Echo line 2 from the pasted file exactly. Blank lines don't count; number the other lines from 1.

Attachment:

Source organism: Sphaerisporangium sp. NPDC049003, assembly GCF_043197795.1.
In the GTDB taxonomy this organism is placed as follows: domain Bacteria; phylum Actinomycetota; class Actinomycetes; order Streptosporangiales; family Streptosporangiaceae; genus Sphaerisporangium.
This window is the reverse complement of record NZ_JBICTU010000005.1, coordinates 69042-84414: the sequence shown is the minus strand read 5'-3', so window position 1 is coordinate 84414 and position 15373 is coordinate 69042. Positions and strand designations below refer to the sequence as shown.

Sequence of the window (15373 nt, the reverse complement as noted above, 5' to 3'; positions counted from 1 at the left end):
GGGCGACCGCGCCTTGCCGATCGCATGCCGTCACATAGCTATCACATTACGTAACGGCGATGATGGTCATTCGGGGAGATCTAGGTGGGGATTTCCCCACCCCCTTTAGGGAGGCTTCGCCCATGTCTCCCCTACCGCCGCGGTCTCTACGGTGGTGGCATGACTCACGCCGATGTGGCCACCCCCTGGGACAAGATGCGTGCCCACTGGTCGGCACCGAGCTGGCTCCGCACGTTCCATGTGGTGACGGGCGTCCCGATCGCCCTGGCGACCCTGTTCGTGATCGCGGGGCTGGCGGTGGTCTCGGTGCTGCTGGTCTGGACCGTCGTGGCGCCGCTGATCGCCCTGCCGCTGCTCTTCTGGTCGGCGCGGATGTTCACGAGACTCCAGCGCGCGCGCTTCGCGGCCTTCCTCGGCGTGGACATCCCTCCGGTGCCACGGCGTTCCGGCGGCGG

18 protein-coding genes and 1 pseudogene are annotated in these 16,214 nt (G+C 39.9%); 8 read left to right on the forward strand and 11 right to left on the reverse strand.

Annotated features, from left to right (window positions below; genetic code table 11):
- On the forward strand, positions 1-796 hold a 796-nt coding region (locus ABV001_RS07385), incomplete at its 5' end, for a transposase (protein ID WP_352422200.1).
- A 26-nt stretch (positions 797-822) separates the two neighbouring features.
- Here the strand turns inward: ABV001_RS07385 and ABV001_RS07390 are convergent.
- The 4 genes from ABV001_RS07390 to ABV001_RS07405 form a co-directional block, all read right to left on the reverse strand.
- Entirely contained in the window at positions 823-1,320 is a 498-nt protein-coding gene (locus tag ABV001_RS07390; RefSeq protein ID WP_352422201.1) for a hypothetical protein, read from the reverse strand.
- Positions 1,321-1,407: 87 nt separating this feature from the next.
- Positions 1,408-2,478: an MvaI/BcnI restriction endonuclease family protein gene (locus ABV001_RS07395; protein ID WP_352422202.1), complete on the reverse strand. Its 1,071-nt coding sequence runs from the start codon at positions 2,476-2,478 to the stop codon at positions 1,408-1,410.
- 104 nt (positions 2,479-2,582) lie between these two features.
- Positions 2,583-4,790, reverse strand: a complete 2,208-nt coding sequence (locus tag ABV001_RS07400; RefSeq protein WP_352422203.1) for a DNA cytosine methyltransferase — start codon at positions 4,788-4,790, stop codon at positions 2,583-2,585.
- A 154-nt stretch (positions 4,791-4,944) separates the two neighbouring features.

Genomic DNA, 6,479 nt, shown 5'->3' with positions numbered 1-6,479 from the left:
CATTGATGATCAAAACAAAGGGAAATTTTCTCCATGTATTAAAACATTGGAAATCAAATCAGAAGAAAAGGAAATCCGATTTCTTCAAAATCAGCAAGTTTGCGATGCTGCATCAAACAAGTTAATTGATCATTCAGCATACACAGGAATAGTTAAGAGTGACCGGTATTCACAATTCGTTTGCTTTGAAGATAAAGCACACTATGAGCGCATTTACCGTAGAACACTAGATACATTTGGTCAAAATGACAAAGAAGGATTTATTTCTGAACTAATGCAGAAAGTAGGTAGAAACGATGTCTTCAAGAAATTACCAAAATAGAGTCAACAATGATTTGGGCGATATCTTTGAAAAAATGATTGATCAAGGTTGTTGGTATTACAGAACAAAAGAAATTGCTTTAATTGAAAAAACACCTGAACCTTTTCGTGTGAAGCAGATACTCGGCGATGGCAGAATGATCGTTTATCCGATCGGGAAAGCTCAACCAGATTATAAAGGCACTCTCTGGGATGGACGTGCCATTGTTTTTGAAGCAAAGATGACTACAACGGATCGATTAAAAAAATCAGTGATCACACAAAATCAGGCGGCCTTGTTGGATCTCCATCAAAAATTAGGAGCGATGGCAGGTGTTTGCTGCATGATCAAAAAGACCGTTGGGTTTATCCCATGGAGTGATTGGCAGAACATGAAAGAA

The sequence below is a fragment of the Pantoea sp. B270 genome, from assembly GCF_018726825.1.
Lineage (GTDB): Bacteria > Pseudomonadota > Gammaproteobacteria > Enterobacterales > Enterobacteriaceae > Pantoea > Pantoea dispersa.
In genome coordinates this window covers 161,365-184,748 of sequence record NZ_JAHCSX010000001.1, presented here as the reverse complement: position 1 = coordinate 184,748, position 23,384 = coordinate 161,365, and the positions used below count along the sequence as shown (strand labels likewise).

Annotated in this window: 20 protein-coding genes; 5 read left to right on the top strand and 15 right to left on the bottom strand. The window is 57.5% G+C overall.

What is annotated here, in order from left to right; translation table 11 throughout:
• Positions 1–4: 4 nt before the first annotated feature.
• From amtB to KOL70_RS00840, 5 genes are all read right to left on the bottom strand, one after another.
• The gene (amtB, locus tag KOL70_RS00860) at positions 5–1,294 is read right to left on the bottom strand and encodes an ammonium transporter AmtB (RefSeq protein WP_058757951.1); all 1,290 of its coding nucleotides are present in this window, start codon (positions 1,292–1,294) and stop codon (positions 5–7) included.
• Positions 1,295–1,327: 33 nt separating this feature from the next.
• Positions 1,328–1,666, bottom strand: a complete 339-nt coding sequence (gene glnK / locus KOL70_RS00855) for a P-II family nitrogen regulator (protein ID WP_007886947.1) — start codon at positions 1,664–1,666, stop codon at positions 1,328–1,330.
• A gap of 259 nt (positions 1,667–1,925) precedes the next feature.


In the GTDB taxonomy this organism is placed as follows: domain Bacteria; phylum Actinomycetota; class Actinomycetes; order Streptosporangiales; family Streptosporangiaceae; genus Sphaerisporangium.